The 3 Crucial Steps to Master Customer Service
Grow Your Business, Not Your Inbox
Entrepreneurial giants such as Zappos and Amazon are famous for great service and that status has contributed to both their brands and their value. For many, customer service is a large part of actual business valuation at IPO or sale time.
Take Zappos, whose incredible customer service model contributed to its $1.2 billion valuation when Amazon acquired it back in 2009. However, you don’t need to be Amazon to master the art of great customer service. Customer service is crucial to the survival and success of your business and your brand’s value, more so than nearly any other factor.
1. Be authentic.
Authenticity goes further with customer service than perhaps any other factor. There’s nothing more insulting when you have a problem than hearing a disingenuous version of, “Uh-huh, yes ... we’re so sorry you are upset,” from the voice on the other end of the phone.
Whether you’re tackling customer service on your own or your company is large enough to have a staff helping to cover the calls, emails and live chats, you need to deliver a consistent, authentic service experience. Much of this starts with your customer service department, but it also depends on you as the founder.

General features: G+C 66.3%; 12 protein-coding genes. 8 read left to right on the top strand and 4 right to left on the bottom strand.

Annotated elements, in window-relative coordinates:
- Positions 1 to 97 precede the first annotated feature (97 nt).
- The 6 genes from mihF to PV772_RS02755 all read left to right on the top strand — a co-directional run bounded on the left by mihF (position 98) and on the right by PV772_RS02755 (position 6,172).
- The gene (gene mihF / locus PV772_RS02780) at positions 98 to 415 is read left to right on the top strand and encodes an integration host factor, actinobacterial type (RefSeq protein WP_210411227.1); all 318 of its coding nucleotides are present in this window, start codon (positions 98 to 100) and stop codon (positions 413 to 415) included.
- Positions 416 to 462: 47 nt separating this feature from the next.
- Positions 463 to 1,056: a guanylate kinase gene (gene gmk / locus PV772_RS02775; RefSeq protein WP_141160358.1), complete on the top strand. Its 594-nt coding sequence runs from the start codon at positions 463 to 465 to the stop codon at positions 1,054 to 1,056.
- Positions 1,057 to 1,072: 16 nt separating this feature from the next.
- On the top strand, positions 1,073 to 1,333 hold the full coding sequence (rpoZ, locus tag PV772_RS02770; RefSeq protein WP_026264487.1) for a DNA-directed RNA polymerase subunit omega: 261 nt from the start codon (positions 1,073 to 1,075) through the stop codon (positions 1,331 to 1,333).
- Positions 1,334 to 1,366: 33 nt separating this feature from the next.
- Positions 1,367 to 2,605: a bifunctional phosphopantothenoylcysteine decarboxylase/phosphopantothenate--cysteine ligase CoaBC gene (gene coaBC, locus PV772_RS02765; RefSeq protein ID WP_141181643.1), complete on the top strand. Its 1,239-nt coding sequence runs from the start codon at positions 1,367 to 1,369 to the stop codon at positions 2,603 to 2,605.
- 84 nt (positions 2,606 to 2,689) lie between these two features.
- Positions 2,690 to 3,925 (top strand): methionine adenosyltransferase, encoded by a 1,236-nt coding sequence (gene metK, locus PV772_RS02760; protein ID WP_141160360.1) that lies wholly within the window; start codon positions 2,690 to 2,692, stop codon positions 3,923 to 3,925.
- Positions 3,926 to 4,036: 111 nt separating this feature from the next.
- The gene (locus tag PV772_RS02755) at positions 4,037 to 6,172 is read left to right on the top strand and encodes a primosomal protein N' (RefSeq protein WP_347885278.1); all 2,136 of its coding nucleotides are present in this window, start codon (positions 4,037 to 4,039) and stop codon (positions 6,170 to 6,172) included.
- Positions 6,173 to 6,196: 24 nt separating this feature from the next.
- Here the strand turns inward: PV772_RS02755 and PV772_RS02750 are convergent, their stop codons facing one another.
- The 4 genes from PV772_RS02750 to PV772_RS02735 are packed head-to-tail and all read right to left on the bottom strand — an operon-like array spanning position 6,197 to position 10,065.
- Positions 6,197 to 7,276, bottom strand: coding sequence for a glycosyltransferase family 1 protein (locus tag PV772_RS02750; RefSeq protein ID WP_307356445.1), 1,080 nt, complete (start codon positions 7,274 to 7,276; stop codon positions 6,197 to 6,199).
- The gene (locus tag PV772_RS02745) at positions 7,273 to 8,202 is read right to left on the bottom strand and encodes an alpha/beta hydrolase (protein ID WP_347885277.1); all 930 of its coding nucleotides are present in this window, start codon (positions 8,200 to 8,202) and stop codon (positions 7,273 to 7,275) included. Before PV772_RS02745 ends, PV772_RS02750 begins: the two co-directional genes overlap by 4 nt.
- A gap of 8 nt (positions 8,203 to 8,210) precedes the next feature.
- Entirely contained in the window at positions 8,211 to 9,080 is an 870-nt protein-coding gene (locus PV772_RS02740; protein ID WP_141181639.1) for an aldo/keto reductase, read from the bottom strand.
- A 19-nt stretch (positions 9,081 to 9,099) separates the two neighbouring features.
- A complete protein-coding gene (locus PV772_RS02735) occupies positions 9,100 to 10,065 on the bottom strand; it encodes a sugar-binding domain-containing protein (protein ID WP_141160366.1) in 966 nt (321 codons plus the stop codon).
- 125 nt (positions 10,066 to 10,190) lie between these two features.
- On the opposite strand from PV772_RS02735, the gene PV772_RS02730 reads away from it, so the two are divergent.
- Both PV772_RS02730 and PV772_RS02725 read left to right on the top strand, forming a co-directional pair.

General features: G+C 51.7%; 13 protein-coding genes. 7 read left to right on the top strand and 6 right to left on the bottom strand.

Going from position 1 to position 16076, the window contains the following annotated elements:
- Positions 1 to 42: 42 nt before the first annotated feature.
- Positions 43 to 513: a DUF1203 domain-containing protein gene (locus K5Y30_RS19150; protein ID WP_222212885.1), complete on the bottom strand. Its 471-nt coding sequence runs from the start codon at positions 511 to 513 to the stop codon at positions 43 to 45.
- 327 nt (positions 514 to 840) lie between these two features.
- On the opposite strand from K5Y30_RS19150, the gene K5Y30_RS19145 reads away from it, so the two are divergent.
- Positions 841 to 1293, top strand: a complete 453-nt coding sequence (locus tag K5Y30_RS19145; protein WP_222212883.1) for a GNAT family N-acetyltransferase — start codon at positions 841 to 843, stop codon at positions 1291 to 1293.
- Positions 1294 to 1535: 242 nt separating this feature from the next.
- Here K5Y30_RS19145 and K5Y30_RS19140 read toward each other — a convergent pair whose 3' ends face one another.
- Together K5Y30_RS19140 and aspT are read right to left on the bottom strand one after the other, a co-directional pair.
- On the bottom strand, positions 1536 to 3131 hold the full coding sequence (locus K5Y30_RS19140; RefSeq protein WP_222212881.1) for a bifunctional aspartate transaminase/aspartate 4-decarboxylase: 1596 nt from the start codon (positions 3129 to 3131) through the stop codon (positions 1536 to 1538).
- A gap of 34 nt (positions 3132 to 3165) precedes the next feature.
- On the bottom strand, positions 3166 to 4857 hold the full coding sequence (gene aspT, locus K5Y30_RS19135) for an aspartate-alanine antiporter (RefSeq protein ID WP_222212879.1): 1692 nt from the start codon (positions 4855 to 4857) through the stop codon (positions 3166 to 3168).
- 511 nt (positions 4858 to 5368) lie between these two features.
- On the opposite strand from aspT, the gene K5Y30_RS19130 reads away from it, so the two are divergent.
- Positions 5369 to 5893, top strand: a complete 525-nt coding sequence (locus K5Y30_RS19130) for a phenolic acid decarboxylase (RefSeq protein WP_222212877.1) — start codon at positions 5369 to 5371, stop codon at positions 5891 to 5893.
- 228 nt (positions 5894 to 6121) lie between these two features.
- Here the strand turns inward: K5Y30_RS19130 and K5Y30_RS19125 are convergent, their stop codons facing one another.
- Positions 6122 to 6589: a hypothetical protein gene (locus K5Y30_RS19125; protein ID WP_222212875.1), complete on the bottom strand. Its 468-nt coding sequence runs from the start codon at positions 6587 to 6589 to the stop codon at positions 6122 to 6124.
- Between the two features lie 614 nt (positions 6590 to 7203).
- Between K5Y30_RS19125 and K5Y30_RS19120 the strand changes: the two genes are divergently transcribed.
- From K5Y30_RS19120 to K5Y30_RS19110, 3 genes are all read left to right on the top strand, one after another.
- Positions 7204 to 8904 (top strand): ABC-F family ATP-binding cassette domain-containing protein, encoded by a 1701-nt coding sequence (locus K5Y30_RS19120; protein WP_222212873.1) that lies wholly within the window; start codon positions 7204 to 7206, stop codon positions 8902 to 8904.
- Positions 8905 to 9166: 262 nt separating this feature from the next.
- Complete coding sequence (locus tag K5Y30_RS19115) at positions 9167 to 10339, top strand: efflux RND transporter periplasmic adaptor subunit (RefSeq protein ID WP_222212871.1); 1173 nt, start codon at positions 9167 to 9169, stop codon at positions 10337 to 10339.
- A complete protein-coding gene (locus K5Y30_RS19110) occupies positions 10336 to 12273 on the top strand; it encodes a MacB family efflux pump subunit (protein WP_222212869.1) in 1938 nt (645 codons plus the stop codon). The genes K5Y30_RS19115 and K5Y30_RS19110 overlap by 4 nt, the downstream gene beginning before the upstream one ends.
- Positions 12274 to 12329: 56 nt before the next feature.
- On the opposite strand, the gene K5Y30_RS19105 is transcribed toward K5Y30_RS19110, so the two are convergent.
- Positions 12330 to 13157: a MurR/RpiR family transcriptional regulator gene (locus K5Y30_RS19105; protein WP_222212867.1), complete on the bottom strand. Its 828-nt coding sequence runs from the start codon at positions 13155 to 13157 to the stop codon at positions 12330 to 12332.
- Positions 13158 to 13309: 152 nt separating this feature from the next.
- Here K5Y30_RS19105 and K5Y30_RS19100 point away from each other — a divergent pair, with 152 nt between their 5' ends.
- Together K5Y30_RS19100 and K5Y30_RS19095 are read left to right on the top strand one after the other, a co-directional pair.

What cultural values are you instilling in your staff that will help them to, as Tony Hsieh puts it, “Deliver wow” to your customers? How much are you empowering them to make the right decisions without micro-management or oversight? For example, can employees authorize refunds, reverse fees or provide any other financial reversal services without management oversight?
If you don’t empower your staff with the tools and protocols they need for successful service, you can’t realistically expect them to deliver.
2. Be proactive.
Anticipate problems, needs and wants to proactively create solutions for your clients and customers. Head off problems before they arise so your client not only feels heard, but they also have their expectations exceeded. If you charged them a fee, but didn’t deliver on the service, don’t make them ask for a refund -- deliver it proactively. Make that part of the dialogue from the start before they launch into their story.
Great customer service means anticipating what your customers will need or want before they have to ask for it. By the way, this doesn’t just mean delivering proactively great service when there’s a problem. If you have a retail store, it’s a proactive approach before purchase. If you’re online, great customer service can start with the site experience to exceed expectations before purchase.
The more you proactively attempt to address issues with your clients, from start to finish, the better the customer experience will be for them.
3. Go above and beyond.
Every customer service encounter is your opportunity to set your business apart from your competitors and go above and beyond.
Sephora always delivers free samples with each purchase. RueLaLa.com offers unlimited shipping for the month when you pay the initial $9.99 shipping charge on any order. Amazon will often deliver free if you opt for the slow route.
These are all small perks that build up to a great reputation of going above and beyond for great customer service. How can you deliver an experience from start to finish that sets you apart from the competition?